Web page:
ESPE Abstracts (2015) 84 P-1-132

ESPE2015 Poster Presentations Poster Category 1 Thyroid (11 abstracts)

Severe Hyperthyroidism in an Infant Revealed a Familial Non-Autoimmune Hyperthyroidism with Novel Heterozygous Thyrotropin Receptor Gene Mutation

Isabelle Oliver Petit a , Frédérique Savagner b , Thomas Edouard a & Philippe Caron c

aUnité d’endocrinologie génétique maladies osseuses et gynécologie, hôpital des enfants, Toulouse, France; bLaboratoire de Biochimie et Biologie moléculaire, Institut Fédératif de Biologie, Toulouse Purpan, France; cService d’Endocrinologie et Maladies métaboliques, Hôpital Larrey, Toulouse, France

Background: The familial non-autoimmune hyperthyroidism (FNAH) is a hereditary disease caused by dominant activating mutations of the TSH receptor (TSHR) gene and rare in the paediatric population.

Case presentation: A 20-month girl was referred for tachycardia. In personal history, she was delivered at 35 weeks of gestation by caesarean for fœtal tachycardia; she had been hospitalised at 1 and 5 months for diarrhoea and tachycardia was noticed. Clinically she presented with advanced growth (+2 SDS) and bone age (5 years), hypotrophy, craniostenosis, hyperactivity but motor delay by proximal amyotrophy. Discrete ophthalmopathy was observed. Lab tests revealed severe hyperthyroidism with free T3 >20 pg/ml, free T4: 52 pg/ml and TSH: 0.005 μU/ml. No anti-TSHR antibody was identified. Ultrasonography showed diffuse enlargement of thyroid gland (volume: 4 cm3, normal <2.5 cm3 for age). In familial history, father and father’s mother have been treated for hyperthyroidism: surgery was performed once for father with total thyroidectomy (with papillary microcarcinoma) and twice for grandmother for voluminous and recurrent toxic goiter. Because of similar advanced growth, her 5-year old sister was tested and presented less severe hormonal (fT3: 15.3 pg/ml, fT4 40 pg/ml, TSH 0.006 μU/ml) and ultrasonography presentation. Treatment with thiamazole was initiated (1 mg/kg per day) and hyperthyroidism was partially controlled. We identified in the proband, her sister, father and grandmother a germinal heterozygous mutation in exon 10 of the TSHR gene; mutation C678W resulting for a cysteine to tryptophan substitution. Functional in vitro studies are on-going to explore the role of this residue in the modulation of TSHR activity. Interestingly, these four family members presented with mitral valve prolapse, as previously described in FNAH patients with C639 mutation.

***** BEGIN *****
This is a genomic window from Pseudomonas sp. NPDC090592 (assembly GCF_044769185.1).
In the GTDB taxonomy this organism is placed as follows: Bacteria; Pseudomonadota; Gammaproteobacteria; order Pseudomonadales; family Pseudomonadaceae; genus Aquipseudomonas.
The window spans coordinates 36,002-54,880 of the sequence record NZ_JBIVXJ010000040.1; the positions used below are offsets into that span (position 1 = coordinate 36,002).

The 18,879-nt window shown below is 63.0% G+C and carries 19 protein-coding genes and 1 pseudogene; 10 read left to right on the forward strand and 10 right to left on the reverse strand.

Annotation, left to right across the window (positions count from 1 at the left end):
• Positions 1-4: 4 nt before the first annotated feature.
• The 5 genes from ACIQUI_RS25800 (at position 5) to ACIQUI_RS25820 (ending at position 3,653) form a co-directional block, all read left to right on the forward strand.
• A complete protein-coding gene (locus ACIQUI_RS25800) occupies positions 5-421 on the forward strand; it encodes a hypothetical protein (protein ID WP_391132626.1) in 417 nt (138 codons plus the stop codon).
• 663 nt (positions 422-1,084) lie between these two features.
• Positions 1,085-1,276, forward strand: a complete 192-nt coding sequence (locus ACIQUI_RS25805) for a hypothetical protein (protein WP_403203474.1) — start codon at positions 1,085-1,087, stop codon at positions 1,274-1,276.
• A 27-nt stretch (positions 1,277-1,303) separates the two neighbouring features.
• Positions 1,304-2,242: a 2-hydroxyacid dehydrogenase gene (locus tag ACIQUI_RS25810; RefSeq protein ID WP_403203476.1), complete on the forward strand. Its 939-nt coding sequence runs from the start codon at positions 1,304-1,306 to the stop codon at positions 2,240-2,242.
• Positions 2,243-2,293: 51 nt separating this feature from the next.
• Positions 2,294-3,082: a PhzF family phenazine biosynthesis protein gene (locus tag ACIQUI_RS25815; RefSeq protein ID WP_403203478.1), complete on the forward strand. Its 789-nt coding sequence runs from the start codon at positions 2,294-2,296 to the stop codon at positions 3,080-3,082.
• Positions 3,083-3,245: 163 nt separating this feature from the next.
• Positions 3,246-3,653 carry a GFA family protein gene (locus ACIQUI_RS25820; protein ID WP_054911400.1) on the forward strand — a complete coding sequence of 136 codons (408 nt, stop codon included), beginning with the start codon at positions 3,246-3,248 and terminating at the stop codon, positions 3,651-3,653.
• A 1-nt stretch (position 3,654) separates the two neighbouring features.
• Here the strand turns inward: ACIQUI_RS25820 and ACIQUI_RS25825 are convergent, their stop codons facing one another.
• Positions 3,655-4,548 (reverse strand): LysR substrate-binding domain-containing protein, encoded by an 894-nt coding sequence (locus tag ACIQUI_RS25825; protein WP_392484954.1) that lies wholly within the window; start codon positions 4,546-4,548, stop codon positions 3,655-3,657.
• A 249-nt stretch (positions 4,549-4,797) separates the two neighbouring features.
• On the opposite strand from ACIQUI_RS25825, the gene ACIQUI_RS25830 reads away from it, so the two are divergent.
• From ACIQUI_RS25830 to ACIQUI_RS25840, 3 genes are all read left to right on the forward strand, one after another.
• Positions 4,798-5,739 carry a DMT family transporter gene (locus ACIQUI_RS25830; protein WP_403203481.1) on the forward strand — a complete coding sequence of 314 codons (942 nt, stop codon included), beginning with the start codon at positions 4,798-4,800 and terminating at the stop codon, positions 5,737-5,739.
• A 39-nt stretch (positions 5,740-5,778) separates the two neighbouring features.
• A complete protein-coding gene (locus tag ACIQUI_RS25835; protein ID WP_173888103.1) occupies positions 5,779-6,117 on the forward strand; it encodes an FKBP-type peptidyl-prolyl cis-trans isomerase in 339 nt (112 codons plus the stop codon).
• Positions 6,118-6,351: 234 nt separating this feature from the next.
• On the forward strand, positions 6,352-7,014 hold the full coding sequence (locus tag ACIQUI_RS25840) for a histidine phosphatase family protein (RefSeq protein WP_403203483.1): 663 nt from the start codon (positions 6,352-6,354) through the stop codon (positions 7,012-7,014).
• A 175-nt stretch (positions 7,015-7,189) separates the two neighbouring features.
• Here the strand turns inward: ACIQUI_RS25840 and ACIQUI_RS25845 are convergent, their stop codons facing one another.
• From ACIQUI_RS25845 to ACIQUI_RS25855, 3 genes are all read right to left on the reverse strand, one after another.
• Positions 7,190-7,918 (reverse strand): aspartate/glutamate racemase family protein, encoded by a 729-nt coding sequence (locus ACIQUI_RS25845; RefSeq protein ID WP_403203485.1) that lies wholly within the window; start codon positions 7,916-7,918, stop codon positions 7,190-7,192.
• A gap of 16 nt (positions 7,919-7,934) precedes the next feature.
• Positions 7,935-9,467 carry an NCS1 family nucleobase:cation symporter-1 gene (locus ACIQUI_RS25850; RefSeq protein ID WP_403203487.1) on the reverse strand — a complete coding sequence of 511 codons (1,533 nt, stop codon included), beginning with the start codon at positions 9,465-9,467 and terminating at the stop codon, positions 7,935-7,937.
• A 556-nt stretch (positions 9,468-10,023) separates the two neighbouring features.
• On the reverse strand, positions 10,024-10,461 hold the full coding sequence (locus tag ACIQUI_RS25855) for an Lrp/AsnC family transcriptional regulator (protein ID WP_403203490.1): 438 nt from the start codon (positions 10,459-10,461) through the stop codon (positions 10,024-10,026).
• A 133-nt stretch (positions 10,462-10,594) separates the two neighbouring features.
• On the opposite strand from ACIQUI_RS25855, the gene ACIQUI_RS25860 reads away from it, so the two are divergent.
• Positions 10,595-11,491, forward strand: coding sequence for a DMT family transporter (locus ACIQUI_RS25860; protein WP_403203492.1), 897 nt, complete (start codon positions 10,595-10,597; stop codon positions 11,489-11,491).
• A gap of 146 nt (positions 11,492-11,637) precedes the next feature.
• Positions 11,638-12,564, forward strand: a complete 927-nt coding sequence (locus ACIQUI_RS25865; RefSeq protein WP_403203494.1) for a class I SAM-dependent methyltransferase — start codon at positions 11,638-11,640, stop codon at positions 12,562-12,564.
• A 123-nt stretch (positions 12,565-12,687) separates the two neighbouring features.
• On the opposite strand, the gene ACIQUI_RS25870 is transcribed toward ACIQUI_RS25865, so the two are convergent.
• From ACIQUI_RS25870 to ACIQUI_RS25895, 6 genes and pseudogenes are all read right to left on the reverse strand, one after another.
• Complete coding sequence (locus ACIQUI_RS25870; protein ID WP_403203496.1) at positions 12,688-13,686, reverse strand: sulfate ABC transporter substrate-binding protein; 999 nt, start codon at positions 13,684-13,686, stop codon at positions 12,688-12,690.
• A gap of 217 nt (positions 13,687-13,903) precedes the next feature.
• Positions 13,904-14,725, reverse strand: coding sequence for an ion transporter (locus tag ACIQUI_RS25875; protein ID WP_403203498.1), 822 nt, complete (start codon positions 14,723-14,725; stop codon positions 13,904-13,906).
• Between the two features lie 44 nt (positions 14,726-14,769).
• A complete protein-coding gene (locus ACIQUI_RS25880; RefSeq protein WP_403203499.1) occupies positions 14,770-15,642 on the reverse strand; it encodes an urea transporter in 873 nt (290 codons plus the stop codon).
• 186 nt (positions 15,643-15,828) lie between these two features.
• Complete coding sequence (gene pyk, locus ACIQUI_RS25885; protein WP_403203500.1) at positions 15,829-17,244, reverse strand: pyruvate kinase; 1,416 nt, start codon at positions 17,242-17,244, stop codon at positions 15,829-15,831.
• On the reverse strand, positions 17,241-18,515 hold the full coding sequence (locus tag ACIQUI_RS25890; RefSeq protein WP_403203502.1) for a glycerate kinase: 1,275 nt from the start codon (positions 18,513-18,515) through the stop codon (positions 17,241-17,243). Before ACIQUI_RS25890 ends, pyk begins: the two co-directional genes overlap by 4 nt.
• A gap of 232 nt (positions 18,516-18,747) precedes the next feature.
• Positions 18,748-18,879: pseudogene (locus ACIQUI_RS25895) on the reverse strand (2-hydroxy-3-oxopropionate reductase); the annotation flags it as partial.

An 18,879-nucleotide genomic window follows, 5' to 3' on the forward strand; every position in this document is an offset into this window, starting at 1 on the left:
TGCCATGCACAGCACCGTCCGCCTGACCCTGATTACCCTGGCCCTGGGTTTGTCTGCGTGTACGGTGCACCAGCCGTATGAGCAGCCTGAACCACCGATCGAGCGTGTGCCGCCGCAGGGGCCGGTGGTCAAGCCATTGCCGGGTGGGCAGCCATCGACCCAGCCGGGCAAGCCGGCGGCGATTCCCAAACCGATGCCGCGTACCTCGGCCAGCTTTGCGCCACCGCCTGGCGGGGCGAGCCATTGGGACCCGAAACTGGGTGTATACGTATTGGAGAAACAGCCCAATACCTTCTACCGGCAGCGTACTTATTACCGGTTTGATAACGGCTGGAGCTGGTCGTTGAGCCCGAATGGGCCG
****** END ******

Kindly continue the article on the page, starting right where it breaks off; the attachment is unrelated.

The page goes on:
Conclusion: We report a French family with severe FNAH caused by a new germinal mutation in TDM7 of TSHR gene.

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